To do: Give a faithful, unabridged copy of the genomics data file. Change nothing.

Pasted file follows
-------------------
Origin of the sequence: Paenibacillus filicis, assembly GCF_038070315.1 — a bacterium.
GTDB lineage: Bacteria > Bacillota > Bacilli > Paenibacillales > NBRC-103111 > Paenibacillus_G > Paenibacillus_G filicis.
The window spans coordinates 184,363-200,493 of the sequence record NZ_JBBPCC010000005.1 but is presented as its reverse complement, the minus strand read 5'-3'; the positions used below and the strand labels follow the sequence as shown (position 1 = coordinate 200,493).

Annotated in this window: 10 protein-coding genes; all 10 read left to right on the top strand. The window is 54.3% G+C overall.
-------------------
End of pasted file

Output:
Origin of the sequence: Paenibacillus filicis, assembly GCF_038070315.1 — a bacterium.
GTDB lineage: Bacteria > Bacillota > Bacilli > Paenibacillales > NBRC-103111 > Paenibacillus_G > Paenibacillus_G filicis.
The window spans coordinates 184,363-200,493 of the sequence record NZ_JBBPCC010000005.1 but is presented as its reverse complement, the minus strand read 5'-3'; the positions used below and the strand labels follow the sequence as shown (position 1 = coordinate 200,493).

Annotated in this window: 10 protein-coding genes; all 10 read left to right on the top strand. The window is 54.3% G+C overall.